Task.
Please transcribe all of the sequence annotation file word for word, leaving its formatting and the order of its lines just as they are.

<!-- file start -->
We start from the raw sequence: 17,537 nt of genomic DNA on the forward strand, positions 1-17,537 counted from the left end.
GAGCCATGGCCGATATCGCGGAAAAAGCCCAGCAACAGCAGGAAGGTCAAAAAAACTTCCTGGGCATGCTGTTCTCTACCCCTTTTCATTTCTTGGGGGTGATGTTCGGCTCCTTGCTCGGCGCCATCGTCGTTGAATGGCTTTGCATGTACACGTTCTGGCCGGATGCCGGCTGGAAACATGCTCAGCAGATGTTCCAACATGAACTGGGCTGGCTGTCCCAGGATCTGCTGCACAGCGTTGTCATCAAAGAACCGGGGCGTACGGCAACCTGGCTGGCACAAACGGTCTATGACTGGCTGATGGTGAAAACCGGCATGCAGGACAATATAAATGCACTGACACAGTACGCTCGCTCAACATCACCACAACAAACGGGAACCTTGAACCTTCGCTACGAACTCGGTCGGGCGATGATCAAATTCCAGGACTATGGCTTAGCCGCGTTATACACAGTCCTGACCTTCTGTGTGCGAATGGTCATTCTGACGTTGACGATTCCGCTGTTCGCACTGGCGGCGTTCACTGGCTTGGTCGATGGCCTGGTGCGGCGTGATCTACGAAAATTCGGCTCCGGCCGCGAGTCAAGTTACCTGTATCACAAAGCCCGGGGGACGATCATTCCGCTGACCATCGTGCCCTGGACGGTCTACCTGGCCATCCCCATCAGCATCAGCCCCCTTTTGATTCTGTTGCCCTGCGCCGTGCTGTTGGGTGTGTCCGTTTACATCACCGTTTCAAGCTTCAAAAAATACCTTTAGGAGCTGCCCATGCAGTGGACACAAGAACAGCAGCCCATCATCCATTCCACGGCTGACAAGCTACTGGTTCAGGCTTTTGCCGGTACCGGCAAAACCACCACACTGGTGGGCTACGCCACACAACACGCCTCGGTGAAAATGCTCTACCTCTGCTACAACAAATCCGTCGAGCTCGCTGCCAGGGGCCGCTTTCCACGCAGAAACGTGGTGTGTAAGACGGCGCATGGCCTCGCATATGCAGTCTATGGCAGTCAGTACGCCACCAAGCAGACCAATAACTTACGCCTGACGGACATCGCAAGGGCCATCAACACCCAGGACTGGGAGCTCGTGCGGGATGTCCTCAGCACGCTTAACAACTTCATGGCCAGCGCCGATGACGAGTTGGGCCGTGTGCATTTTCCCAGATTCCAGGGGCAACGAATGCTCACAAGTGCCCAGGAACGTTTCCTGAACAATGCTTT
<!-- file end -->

We start from the raw sequence: 17,537 nt of genomic DNA on the forward strand, positions 1-17,537 counted from the left end.
GAGCCATGGCCGATATCGCGGAAAAAGCCCAGCAACAGCAGGAAGGTCAAAAAAACTTCCTGGGCATGCTGTTCTCTACCCCTTTTCATTTCTTGGGGGTGATGTTCGGCTCCTTGCTCGGCGCCATCGTCGTTGAATGGCTTTGCATGTACACGTTCTGGCCGGATGCCGGCTGGAAACATGCTCAGCAGATGTTCCAACATGAACTGGGCTGGCTGTCCCAGGATCTGCTGCACAGCGTTGTCATCAAAGAACCGGGGCGTACGGCAACCTGGCTGGCACAAACGGTCTATGACTGGCTGATGGTGAAAACCGGCATGCAGGACAATATAAATGCACTGACACAGTACGCTCGCTCAACATCACCACAACAAACGGGAACCTTGAACCTTCGCTACGAACTCGGTCGGGCGATGATCAAATTCCAGGACTATGGCTTAGCCGCGTTATACACAGTCCTGACCTTCTGTGTGCGAATGGTCATTCTGACGTTGACGATTCCGCTGTTCGCACTGGCGGCGTTCACTGGCTTGGTCGATGGCCTGGTGCGGCGTGATCTACGAAAATTCGGCTCCGGCCGCGAGTCAAGTTACCTGTATCACAAAGCCCGGGGGACGATCATTCCGCTGACCATCGTGCCCTGGACGGTCTACCTGGCCATCCCCATCAGCATCAGCCCCCTTTTGATTCTGTTGCCCTGCGCCGTGCTGTTGGGTGTGTCCGTTTACATCACCGTTTCAAGCTTCAAAAAATACCTTTAGGAGCTGCCCATGCAGTGGACACAAGAACAGCAGCCCATCATCCATTCCACGGCTGACAAGCTACTGGTTCAGGCTTTTGCCGGTACCGGCAAAACCACCACACTGGTGGGCTACGCCACACAACACGCCTCGGTGAAAATGCTCTACCTCTGCTACAACAAATCCGTCGAGCTCGCTGCCAGGGGCCGCTTTCCACGCAGAAACGTGGTGTGTAAGACGGCGCATGGCCTCGCATATGCAGTCTATGGCAGTCAGTACGCCACCAAGCAGACCAATAACTTACGCCTGACGGACATCGCAAGGGCCATCAACACCCAGGACTGGGAGCTCGTGCGGGATGTCCTCAGCACGCTTAACAACTTCATGGCCAGCGCCGATGACGAGTTGGGCCGTGTGCATTTTCCCAGATTCCAGGGGCAACGAATGCTCACAAGTGCCCAGGAACGTTTCCTGAACAATGCTTT